A Curious Turn @ the Heath Robinson Museum

The Heath Robinson Museum must be one of my favourite places. It never fails to put a smile on my face and prompt happy laughter from all the visitors around me.

Its latest exhibition is actually not a home-grown product, but has been curated by the Craft Council and is finding its London home at the HR Museum as part of a tour round the UK.

A Curious Turn is a collection of 30 intricate and imaginative automata, beautifully made, complicated and entertaining contraptions. Heath Robinson didn’t, apparently, turn any of the thousands of ridiculous contraptions depicted in his cartoons and illustrations into actual three-dimensional models, but his spirit hovers over the whole show, and it includes a couple of wonderful illustrations by his characteristically convoluted inventions.

But this is first and foremost an exhibition of moving machines.

A Busy Day at No.12 West Street (2012) by Fi Henshall

A Busy Day at No.12 West Street (2012) by Fi Henshall

What is an automaton?

The dictionary defines automaton as:

  • a moving mechanical device made in imitation of a human being
  • a machine which performs a range of functions according to a predetermined set of coded instructions

According to the wall labels, the post-Newtonian vision of the world, indeed of the universe, conceived of as an enormous machine following the clear mathematical laws which Newton had discovered, helped to make the 18th century the Golden Age of Automata, characterised by high-end mechanical devices constructed of expensive components, designed to entertain the rich, such as the Writer made by Pierre Jaquet-Droz in 1774.

The Writer by Pierre Jaquet-Droz in (1774)

The Writer by Pierre Jaquet-Droz in (1774)

During the 19th century cheaper, more accessible devices were created to entertain the masses at circuses and fairs. However, at the turn of the 20th century new mechanical marvels came along to entertain the people, not least the cinema. Watching an elaborate machine recreate a small circuit of human actions paled into insignificance compared to the watching the Keystone Cops or Charlie Chaplin’s madcap adventures at a penny a go.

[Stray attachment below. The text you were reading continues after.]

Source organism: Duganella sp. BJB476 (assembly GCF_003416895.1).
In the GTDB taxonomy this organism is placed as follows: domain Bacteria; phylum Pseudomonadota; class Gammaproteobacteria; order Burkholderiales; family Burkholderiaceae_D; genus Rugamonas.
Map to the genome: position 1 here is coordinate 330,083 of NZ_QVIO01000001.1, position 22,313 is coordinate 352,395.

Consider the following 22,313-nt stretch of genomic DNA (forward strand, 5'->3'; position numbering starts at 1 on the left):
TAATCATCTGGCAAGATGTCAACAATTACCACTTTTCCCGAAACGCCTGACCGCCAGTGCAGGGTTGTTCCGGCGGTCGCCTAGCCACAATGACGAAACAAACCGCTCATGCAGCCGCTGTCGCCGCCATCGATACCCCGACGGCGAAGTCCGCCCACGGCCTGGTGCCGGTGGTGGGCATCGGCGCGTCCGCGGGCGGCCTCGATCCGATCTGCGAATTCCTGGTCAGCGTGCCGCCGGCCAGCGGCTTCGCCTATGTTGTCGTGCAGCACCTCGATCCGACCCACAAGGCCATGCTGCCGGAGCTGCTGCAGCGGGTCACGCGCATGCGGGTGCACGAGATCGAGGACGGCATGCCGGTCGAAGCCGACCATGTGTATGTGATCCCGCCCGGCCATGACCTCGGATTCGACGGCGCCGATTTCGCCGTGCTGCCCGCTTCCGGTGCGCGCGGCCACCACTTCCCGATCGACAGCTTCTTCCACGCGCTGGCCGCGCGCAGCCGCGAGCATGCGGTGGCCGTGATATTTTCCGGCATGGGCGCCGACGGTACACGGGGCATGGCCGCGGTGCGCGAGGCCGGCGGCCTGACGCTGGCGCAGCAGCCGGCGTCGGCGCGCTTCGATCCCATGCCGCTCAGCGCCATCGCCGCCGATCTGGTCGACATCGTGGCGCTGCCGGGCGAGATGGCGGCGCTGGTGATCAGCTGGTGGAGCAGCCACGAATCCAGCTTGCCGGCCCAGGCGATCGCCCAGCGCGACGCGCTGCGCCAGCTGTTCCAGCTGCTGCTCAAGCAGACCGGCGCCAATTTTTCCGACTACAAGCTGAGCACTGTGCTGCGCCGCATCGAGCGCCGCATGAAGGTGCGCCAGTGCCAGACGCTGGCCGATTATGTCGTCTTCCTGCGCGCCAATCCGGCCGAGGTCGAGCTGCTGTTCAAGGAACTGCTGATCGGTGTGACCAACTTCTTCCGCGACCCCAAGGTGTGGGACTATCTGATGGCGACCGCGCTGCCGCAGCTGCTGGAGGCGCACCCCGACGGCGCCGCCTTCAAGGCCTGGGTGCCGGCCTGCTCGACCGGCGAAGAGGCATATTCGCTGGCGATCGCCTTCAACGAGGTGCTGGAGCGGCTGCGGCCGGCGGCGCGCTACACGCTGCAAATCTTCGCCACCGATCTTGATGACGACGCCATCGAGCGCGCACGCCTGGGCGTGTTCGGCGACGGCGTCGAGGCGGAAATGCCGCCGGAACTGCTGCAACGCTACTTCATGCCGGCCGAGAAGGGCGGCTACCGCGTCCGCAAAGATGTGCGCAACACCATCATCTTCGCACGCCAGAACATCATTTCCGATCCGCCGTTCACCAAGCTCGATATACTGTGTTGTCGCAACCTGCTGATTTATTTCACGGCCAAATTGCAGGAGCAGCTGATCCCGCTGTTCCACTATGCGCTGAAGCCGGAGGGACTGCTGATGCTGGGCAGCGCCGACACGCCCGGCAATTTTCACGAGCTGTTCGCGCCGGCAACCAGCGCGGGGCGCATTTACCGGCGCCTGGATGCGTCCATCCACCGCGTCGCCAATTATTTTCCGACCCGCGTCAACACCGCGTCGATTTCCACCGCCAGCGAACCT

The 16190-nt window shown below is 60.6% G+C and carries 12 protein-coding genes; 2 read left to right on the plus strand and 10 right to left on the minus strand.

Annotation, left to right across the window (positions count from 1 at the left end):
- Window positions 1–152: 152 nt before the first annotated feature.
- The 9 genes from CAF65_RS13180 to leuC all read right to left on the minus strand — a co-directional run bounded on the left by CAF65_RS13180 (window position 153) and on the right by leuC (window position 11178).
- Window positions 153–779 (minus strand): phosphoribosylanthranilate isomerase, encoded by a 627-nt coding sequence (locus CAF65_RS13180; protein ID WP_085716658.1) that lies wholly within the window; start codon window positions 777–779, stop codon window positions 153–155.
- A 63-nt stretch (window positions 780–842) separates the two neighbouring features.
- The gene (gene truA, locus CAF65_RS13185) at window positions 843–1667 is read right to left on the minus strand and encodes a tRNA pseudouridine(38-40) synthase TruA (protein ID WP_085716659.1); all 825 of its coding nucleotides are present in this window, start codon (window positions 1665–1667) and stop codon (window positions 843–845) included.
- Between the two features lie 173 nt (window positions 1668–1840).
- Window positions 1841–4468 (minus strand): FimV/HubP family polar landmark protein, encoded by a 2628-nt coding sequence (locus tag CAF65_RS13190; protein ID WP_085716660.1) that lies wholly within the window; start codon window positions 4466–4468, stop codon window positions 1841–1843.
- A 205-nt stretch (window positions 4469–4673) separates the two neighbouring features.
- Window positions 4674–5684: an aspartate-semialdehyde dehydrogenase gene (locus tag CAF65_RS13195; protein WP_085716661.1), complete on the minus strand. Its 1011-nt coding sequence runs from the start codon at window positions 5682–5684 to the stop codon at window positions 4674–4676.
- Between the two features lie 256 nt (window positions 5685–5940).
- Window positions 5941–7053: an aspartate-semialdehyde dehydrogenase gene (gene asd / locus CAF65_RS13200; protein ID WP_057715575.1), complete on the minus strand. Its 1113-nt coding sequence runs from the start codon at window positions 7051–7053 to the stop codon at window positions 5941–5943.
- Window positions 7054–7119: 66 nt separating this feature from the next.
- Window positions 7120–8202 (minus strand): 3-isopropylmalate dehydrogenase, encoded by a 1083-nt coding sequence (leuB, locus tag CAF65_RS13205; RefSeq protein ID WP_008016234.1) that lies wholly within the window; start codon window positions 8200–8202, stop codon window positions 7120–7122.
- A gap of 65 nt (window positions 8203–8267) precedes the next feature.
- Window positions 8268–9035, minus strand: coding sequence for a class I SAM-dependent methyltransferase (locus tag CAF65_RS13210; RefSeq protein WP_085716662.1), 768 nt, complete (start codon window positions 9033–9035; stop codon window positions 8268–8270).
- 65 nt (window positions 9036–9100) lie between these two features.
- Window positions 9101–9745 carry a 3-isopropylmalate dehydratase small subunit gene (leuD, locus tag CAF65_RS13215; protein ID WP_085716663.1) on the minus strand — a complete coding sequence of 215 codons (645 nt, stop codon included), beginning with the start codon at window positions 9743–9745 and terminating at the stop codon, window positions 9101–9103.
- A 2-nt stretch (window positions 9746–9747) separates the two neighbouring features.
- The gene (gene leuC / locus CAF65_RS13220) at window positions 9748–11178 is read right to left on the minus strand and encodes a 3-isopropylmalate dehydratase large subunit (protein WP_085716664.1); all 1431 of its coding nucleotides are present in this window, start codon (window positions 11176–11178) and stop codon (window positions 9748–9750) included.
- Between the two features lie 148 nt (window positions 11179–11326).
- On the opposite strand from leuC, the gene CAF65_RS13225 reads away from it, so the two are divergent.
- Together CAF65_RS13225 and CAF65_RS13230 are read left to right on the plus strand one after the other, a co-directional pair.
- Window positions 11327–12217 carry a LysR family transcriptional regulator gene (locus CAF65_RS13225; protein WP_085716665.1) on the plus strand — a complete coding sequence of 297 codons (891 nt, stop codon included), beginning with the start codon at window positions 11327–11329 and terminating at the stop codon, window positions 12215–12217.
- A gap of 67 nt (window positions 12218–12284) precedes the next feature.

The taste for, and the manufacture of, automata went into a steep decline. The exhibition singles out two exceptions – the moving sculptures Alexander Calder made in the early 1920s (and which I was lucky enough to see for myself at the 2015 Alexander Calder retrospective at Tate Modern) and the elaborate contraptions devised in the 1950s by the inventor Rowland Emett.

Emmett is best known nowadays for creating the elaborate inventions of Caractacus Potts in the film Chitty Chitty Bang Bang (1968) but a number of newsreels from the 1950s and 60s capture him and his world of elaborate contrivances.

The 1970s revival

It was only in the 1970s that automata began to undergo a revival. Instead of expensive toys for the rich, or gewgaws for Victorian gawpers, the revival was associated with folk and craft elements from traditional sources.

The exhibition attributes a lot of this revival to the work of Sue Jackson, the founder of Cabaret Mechanical Theatre. Apparently, she encouraged makers in Falmouth, Cornwall, to build automata to sell at her local craft shop, Cabaret and, as you read on and progress through the exhibition, you come to realise that almost all the artists and model-makers included in the show are or were associated with Sue and the Cabaret Mechanical Theatre. It’s not an international show. It’s very much about this one lady and the group of model-makers she gathered around her.

Sue Jackson and Paul Spooner outside Cabaret, Falmouth, 1983

Sue Jackson and Paul Spooner outside Cabaret, Falmouth, 1983. Image courtesy of Cabaret Mechanical Theatre

This new generation of automata moved away from the 18th and 19th century pleasure of machinery for its own sake, and placed it much more within the context of contemporary art and sculpture, of folk motifs, incorporating craft techniques with wood and fabric.

A little later, from the 1980s onwards, there is the growing influence of the Steampunk movement in comics and novels.

So not only are almost all the works on display associated with the Cabaret Mechanical Theatre, but almost all the automata on show are MODERN – there are no examples from the 18th or 19th century. Almost all of the 30 or so examples on display date from the 1980s onwards and, I didn’t count but I’d guesstimate that about half of these date from the 2010s.